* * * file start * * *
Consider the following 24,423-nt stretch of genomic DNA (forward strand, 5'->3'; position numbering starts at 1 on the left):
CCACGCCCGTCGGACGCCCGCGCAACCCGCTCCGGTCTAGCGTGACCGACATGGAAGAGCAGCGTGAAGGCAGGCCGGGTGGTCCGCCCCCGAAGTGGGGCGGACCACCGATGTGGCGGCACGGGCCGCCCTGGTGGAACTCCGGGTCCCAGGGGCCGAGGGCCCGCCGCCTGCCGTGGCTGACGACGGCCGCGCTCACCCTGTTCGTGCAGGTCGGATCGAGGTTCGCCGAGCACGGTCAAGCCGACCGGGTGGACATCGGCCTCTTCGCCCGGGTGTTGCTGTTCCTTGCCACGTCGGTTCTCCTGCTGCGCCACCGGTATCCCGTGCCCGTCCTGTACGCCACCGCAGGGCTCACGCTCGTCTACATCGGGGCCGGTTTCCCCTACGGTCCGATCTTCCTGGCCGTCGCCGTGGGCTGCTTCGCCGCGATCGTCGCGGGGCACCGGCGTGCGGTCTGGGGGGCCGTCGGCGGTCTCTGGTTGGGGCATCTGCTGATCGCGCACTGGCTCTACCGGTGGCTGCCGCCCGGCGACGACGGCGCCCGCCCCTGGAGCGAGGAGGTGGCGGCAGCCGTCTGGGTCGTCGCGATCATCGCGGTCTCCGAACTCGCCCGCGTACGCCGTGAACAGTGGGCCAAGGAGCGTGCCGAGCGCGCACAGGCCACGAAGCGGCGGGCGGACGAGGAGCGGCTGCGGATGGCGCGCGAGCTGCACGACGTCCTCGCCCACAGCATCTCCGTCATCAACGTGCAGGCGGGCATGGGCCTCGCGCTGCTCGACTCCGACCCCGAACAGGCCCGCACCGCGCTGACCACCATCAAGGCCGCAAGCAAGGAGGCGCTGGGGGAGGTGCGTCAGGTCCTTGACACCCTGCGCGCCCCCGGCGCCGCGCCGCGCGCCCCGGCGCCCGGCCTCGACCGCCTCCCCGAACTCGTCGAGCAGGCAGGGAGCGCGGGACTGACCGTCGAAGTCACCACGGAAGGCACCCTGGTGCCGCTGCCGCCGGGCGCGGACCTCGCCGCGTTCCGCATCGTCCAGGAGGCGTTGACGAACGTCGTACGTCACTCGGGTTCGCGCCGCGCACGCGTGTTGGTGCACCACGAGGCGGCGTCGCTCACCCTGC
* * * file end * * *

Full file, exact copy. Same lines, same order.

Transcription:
Consider the following 24,423-nt stretch of genomic DNA (forward strand, 5'->3'; position numbering starts at 1 on the left):
CCACGCCCGTCGGACGCCCGCGCAACCCGCTCCGGTCTAGCGTGACCGACATGGAAGAGCAGCGTGAAGGCAGGCCGGGTGGTCCGCCCCCGAAGTGGGGCGGACCACCGATGTGGCGGCACGGGCCGCCCTGGTGGAACTCCGGGTCCCAGGGGCCGAGGGCCCGCCGCCTGCCGTGGCTGACGACGGCCGCGCTCACCCTGTTCGTGCAGGTCGGATCGAGGTTCGCCGAGCACGGTCAAGCCGACCGGGTGGACATCGGCCTCTTCGCCCGGGTGTTGCTGTTCCTTGCCACGTCGGTTCTCCTGCTGCGCCACCGGTATCCCGTGCCCGTCCTGTACGCCACCGCAGGGCTCACGCTCGTCTACATCGGGGCCGGTTTCCCCTACGGTCCGATCTTCCTGGCCGTCGCCGTGGGCTGCTTCGCCGCGATCGTCGCGGGGCACCGGCGTGCGGTCTGGGGGGCCGTCGGCGGTCTCTGGTTGGGGCATCTGCTGATCGCGCACTGGCTCTACCGGTGGCTGCCGCCCGGCGACGACGGCGCCCGCCCCTGGAGCGAGGAGGTGGCGGCAGCCGTCTGGGTCGTCGCGATCATCGCGGTCTCCGAACTCGCCCGCGTACGCCGTGAACAGTGGGCCAAGGAGCGTGCCGAGCGCGCACAGGCCACGAAGCGGCGGGCGGACGAGGAGCGGCTGCGGATGGCGCGCGAGCTGCACGACGTCCTCGCCCACAGCATCTCCGTCATCAACGTGCAGGCGGGCATGGGCCTCGCGCTGCTCGACTCCGACCCCGAACAGGCCCGCACCGCGCTGACCACCATCAAGGCCGCAAGCAAGGAGGCGCTGGGGGAGGTGCGTCAGGTCCTTGACACCCTGCGCGCCCCCGGCGCCGCGCCGCGCGCCCCGGCGCCCGGCCTCGACCGCCTCCCCGAACTCGTCGAGCAGGCAGGGAGCGCGGGACTGACCGTCGAAGTCACCACGGAAGGCACCCTGGTGCCGCTGCCGCCGGGCGCGGACCTCGCCGCGTTCCGCATCGTCCAGGAGGCGTTGACGAACGTCGTACGTCACTCGGGTTCGCGCCGCGCACGCGTGTTGGTGCACCACGAGGCGGCGTCGCTCACCCTGC